In the Dark Half is a spooky British drama, directed by Alastair Siddons from a script by Lucy Catherine. We watched it on BBC iPlayer, but it’s also available on Amazon Prime.
Because this site has such a clear remit—21st Century British horror—I often have to consider whether it’s right for me to review a particular film. “21st Century” is nice and simple, because it gives me a clear cut-off point. In some cases, I have to decide if an international production counts as “British”, but In the Dark Half is unambiguously home-grown. It was shot in Bristol under the iFeatures Scheme, which is supported in turn by BBC Film and the BFI.
For this particular film, it’s the “Horror” bit that gives me pause for thought. Siddons cites European horror as an influence, and you can see exactly what he means from the trailer—but his gorgeous feature is (to me at least) more achingly sad than it is scary. It’s absolutely a spooky ride, but arguably not an outright horror. Now I’ve got that caveat out of the way, I feel compelled to blog about it anyway, because I loved it. (Even if it’s not a full member of the horror household, it’s certainly a kissing cousin of the clan.)
In this haunting tale, fifteen year old Marie (Jessica Barden) babysits for her neighbour: a poacher called Filthy (Tony Curran), who knows old stories about the spirits on the hill. The night ends in tragedy when his son is found dead. Marie begins to feel that she’s angered the spirits, and sets about trying, in her charmingly erratic way, to appease both them and her grieving neighbour.
Apparently, In the Dark Half is a “micro-budget” feature, because it was made on a budget of £300,000. Don’t let that put you off: the acting, production, score and cinematography are first class throughout. In fact, the film would look perfectly at home on the big screen, and even exceptional there (also: after seeing and enjoying The Demonic Tapes, I no longer count £300,000 as “micro”!). On camera, the outskirts of Bristol look beautiful, and a couple of establishing shots could be sold as art prints.
Equally impressive are performances from Curran and Barden. The former is earthy and believable, both in his love for his son and subsequent grief. The latter, who anchors the movie, is completely compelling in every one of her scenes. I’d go as far as to say she does an Oscar-worthy take on Marie’s sadness, and her magical, almost dream-logic view of the world around her. The best parts feature both actors and are utterly captivating.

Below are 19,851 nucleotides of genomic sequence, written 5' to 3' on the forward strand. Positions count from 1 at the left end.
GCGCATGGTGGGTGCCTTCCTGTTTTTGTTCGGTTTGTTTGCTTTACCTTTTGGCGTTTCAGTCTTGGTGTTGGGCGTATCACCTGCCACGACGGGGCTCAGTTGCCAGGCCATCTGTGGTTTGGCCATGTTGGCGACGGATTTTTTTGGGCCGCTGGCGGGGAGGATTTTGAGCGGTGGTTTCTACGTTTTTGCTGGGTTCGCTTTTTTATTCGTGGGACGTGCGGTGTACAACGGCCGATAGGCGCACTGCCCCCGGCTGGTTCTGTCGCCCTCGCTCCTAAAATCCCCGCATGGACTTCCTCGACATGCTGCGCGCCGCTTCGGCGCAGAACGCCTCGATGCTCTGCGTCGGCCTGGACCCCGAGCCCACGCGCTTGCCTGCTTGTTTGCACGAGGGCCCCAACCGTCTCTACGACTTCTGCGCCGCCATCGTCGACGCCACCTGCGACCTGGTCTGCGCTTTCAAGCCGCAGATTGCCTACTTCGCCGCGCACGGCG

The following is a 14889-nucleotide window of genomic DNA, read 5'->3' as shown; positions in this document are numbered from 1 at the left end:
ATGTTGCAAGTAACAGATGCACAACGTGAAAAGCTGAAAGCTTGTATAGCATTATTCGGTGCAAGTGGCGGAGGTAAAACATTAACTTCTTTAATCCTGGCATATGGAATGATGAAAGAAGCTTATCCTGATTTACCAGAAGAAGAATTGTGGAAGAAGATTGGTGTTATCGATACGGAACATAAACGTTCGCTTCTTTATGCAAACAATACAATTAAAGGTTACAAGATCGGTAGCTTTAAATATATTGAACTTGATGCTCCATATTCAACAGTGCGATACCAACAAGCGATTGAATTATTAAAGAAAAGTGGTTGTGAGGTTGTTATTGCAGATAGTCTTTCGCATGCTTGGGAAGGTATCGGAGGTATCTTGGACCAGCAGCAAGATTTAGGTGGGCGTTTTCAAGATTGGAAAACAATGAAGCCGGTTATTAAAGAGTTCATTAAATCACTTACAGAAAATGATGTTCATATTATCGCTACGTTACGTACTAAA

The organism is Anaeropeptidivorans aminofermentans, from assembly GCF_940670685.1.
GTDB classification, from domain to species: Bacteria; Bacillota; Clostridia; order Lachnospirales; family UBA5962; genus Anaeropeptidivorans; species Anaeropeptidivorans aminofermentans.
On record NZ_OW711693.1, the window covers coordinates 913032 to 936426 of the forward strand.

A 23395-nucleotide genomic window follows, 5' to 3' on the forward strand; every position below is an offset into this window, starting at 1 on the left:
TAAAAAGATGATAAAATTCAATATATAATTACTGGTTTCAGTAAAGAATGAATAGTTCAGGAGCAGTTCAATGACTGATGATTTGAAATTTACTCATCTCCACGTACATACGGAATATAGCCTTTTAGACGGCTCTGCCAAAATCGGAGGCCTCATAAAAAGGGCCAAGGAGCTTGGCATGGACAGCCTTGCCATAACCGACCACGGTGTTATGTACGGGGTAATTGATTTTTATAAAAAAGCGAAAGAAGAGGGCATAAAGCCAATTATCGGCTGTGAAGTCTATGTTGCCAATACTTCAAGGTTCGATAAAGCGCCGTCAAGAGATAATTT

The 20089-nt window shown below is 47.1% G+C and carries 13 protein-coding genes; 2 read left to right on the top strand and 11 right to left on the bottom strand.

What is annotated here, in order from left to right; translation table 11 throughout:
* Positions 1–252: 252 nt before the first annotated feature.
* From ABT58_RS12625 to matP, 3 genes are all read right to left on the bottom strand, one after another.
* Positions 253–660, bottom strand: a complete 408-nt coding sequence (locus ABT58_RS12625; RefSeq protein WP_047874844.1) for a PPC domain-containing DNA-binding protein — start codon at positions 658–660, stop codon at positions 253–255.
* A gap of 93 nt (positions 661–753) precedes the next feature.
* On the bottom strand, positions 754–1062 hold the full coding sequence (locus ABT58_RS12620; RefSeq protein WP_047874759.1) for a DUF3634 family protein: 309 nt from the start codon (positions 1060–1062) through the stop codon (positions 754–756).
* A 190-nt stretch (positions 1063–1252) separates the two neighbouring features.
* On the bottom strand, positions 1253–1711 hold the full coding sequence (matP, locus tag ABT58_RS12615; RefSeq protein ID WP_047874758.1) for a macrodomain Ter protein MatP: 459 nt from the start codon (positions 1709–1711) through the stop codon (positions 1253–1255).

Without the performances and stunning photography, I might have felt cheated by the lack of terror when I watched this film. After all, I am looking for horror. The film has spooky passages, but not enough to make you close your eyes. It builds to a bittersweet rather than thrilling conclusion. Even so, as a movie, I adored it. If it’s not quite horror, it’s still a work of art, and one of the best films I’ve watched for this blog. Top marks!
(You might also enjoy this post from Plankton Produktions.)
About the author
My name is Ellis. When I’m not reviewing movies, I write short stories about ghosts. If you like getting scared in the woods, you might enjoy Deep Summer Magic, which is also available as a free audiobook.
Hi, thanks for the ping back to my blog. Have you seen For Those In Peril (2013) with George MacKay? I think it fits your criteria. I haven’t reviewed it, perhaps you should? The Last Great Wilderness is also good, though not perhaps so much horror? Also The Cottage, Inbred… there’s quite a few really.
Nick G, Plankton Produktions
LikeLiked by 1 person